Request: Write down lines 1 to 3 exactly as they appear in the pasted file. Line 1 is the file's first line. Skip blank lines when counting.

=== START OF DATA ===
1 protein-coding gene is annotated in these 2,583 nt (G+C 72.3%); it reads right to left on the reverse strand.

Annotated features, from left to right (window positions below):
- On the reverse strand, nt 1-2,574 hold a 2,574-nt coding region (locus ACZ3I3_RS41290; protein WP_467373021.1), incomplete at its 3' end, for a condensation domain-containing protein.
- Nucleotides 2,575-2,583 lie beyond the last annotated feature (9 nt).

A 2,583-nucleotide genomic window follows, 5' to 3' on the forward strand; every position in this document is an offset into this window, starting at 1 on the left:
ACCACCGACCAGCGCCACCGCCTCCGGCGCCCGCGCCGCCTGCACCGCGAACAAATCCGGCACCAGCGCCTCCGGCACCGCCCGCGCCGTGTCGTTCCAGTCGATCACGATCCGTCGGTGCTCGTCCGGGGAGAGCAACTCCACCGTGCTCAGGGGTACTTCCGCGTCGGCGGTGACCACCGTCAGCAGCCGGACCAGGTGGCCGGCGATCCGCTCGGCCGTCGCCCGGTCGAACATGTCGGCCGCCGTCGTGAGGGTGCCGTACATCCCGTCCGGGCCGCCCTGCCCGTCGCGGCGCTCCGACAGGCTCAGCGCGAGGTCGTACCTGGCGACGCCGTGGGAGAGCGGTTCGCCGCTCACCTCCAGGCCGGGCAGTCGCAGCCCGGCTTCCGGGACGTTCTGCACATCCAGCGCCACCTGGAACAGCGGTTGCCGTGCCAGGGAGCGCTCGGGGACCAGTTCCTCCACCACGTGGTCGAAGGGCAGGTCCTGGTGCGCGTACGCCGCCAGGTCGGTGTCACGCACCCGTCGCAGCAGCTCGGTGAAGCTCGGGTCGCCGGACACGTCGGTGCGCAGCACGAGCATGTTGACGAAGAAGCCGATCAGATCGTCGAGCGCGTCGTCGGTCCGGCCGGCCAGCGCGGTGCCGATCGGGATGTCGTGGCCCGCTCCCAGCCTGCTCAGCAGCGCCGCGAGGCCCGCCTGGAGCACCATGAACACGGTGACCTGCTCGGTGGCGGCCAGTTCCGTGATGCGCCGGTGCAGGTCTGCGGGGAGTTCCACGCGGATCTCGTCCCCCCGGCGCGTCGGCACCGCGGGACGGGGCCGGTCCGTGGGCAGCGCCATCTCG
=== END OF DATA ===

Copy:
1 protein-coding gene is annotated in these 2,583 nt (G+C 72.3%); it reads right to left on the reverse strand.

Annotated features, from left to right (window positions below):
- On the reverse strand, nt 1-2,574 hold a 2,574-nt coding region (locus ACZ3I3_RS41290; protein WP_467373021.1), incomplete at its 3' end, for a condensation domain-containing protein.